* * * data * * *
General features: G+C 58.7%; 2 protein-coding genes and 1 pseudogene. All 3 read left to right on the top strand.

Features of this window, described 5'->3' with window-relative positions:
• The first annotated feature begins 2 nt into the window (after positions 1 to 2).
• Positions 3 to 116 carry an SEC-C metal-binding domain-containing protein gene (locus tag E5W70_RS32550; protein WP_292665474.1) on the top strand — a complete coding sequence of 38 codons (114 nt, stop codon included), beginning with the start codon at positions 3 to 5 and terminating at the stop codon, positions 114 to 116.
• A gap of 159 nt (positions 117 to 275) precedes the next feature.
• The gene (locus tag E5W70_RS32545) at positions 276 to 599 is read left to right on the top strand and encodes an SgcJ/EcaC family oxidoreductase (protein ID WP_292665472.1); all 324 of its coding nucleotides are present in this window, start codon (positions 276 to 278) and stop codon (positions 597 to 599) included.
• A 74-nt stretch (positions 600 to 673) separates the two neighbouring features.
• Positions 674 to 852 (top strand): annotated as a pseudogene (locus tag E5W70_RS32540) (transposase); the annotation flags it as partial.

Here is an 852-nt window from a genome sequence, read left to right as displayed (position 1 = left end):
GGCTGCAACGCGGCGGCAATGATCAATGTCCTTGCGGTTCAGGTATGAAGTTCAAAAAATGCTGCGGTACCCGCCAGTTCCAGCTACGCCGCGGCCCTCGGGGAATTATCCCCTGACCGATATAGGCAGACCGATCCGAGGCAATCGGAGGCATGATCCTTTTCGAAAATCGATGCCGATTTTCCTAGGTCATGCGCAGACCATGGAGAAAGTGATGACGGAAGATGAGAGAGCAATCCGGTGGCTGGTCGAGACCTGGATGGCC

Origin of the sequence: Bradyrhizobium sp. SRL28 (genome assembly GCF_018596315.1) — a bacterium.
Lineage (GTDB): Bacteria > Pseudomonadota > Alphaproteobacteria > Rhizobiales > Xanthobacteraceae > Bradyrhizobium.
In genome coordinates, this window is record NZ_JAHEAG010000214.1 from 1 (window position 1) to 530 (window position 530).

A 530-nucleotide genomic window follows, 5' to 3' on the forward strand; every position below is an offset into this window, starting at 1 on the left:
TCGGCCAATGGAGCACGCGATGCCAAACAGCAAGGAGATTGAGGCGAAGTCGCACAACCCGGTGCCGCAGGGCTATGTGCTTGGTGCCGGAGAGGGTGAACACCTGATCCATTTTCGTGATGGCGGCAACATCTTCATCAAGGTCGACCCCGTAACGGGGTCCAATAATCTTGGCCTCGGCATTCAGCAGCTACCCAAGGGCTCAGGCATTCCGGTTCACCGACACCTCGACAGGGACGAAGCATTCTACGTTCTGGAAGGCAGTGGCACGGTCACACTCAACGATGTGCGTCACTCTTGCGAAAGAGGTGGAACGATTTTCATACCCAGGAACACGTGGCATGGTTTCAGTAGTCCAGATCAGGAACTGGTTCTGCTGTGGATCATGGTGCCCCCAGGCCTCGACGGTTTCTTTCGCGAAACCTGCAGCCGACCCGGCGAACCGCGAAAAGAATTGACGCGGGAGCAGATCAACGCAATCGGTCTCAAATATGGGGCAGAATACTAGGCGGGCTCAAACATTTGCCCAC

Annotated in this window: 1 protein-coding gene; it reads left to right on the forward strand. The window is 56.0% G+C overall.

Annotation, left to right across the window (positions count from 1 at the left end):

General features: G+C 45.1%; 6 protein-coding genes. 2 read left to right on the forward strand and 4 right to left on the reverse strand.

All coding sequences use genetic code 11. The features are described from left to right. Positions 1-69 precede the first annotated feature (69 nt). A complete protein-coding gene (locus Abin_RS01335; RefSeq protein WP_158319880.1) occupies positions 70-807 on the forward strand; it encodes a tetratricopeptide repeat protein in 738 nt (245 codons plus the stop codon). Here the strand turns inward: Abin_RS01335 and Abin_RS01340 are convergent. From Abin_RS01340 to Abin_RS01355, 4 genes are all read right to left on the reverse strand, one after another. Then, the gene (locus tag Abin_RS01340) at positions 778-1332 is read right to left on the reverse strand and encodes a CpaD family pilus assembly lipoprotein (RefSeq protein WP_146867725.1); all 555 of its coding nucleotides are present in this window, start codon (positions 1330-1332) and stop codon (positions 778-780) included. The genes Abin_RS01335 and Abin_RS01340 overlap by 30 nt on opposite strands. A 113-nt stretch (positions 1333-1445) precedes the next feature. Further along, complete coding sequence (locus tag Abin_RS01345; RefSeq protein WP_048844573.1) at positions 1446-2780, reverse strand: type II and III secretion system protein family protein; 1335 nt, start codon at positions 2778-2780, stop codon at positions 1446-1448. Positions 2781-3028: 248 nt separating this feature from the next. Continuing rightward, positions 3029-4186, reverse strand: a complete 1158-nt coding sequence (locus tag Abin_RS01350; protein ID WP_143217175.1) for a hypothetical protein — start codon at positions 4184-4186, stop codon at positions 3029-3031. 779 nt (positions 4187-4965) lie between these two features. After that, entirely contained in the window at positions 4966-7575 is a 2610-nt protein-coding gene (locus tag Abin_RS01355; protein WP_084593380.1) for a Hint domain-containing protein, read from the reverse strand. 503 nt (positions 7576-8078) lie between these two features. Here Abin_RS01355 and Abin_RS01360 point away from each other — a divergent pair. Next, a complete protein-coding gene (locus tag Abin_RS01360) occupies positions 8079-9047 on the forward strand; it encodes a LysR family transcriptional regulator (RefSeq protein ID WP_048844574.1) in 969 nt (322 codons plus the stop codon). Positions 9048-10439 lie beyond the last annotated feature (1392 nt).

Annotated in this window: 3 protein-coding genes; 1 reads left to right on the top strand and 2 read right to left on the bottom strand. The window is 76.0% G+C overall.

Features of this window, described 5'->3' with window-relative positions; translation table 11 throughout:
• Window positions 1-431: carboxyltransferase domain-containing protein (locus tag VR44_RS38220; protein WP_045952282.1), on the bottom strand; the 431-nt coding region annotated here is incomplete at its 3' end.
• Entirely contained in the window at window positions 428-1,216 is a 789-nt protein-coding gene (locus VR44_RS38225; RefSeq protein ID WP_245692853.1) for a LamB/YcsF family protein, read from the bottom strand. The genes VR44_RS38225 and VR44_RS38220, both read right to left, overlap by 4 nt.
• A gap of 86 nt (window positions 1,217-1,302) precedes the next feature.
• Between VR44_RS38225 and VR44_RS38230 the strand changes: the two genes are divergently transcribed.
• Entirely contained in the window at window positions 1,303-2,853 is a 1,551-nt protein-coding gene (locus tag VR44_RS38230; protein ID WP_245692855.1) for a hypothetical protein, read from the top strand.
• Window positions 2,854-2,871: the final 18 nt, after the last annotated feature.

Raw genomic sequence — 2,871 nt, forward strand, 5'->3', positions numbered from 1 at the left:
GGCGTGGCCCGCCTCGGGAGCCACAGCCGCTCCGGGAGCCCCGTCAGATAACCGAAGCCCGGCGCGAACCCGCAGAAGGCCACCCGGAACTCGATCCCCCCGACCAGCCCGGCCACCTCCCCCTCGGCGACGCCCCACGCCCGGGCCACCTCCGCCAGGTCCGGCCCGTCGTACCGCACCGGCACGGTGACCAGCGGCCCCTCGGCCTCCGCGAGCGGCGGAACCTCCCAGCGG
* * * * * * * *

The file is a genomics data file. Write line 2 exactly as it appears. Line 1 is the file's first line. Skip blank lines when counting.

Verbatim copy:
Features of this window, described 5'->3' with window-relative positions: